5. Fund massive research into developing targeted interventions that would prevent the developmental and social realities that lead to these events. If it’s “bad parenting,” name what kind of parenting classes/practices are needed. If it’s “violent video games,” name the kind of regulations or ratings that could make a difference. If it’s “online extremism,” figure out the kind of transparency or policies that could help regulate or at least publicly pressure platforms (Facebook, Youtube, 4chan, etc.) to stop playing a role in the violence. Whatever you think the problem is, fund the research to show what needs to be done to change it.
  6. Create nation wide laws to:
    1. hold gun owners accountable for the safekeeping of their guns. Some sort of minimum standard of safety – maybe a locked door or a safe – could be required for storage purposes. Those not in compliance could be held liable for what happens if the guns are stolen or used without permission.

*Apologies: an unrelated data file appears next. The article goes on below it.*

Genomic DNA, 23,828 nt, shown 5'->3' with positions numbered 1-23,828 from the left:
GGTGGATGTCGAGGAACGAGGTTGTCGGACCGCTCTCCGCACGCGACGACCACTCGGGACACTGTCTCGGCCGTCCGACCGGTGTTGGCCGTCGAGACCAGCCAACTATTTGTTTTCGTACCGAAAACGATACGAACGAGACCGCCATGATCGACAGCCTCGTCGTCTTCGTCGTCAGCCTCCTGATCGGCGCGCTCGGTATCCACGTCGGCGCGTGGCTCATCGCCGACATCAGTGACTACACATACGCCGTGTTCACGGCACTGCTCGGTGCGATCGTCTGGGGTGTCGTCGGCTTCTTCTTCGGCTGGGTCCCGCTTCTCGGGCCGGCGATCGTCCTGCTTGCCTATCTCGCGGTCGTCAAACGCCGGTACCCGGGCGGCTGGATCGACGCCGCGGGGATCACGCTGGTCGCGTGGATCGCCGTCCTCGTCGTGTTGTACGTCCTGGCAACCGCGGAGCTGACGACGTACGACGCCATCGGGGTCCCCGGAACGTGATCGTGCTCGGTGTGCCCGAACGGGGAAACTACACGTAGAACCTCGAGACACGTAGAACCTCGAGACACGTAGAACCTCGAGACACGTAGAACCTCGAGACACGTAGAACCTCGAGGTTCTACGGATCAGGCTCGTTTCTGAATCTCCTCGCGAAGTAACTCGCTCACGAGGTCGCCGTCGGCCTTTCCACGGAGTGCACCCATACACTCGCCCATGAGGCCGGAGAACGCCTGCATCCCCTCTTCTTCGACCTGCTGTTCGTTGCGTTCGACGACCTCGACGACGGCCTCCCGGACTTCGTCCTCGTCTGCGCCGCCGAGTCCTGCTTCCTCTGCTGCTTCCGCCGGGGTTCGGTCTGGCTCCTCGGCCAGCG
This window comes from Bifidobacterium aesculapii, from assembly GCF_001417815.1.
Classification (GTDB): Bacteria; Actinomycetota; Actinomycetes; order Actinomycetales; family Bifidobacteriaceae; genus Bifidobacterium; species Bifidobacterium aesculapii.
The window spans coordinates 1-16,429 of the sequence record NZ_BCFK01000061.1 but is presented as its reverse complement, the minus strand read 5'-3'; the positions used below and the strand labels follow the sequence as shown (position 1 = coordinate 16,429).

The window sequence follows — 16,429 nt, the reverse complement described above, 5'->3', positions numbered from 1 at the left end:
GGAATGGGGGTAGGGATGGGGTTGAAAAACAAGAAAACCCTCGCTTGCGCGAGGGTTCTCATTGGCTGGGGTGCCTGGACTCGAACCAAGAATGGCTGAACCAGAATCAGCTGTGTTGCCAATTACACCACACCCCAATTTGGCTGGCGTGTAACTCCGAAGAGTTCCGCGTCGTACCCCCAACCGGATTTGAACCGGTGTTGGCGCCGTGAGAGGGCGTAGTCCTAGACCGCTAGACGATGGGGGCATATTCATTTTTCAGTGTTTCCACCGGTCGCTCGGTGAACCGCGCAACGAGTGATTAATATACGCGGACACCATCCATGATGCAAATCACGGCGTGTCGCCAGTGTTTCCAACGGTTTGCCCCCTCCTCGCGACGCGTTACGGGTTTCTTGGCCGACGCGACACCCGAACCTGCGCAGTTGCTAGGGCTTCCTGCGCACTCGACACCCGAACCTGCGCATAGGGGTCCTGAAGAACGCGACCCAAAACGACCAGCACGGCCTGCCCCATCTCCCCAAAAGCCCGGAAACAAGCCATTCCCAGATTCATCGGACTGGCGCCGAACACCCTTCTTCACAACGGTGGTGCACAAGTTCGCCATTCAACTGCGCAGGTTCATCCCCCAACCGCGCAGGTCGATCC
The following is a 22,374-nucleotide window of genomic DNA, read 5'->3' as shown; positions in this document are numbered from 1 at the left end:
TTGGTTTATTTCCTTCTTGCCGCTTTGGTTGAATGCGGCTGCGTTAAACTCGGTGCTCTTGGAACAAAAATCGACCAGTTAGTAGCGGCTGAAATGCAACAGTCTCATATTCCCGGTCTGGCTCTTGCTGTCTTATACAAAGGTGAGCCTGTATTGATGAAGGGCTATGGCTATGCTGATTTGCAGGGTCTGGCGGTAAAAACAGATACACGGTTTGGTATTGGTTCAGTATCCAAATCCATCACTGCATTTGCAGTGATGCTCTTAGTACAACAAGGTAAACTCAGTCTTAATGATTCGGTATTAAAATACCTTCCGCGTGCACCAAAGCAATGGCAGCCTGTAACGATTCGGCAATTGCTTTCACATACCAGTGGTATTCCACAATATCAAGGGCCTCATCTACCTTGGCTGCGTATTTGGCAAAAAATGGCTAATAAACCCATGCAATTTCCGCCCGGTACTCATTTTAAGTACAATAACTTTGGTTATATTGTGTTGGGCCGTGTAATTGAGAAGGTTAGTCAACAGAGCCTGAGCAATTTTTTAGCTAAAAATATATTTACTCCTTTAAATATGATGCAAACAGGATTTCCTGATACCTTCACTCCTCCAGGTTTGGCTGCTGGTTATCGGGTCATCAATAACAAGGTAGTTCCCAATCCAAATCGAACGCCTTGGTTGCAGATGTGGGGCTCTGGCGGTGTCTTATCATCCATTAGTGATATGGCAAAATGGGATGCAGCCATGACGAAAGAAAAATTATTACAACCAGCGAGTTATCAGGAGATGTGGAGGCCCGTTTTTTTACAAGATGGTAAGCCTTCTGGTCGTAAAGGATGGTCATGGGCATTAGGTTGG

2. hold gun owners partially responsible for crimes using their weapons if they gave access or permission to the perpetrator. We may all have a right to own guns, but no one has an unrestricted right to lend it to someone else. A right to own guns should mean a responsibility to ensure they are not used to cause harm.
  7. Require better records for gun purchases:
    1. Create a federal background check system for gun purchases that can be easily accessed by any authorized seller. Ensure quick and easy ways to verify a buyer’s identity and any criminal history that may disqualify them from that purchase.
    2. Make a national purchase records database and require any transaction involving a firearm to be registered there. We could require a broker for all person to person gun sales or hold individual gun sellers accountable for ensuring they record sales of personal guns.

I don’t care if you like these ideas or have your own. Get out. Advocate. Push. Argue for whatever you want, but for the love of all that is holy don’t stop until we try something, ANYTHING as a country to stop the violence in our schools. Maybe it isn’t about the guns, but it damn sure is about something.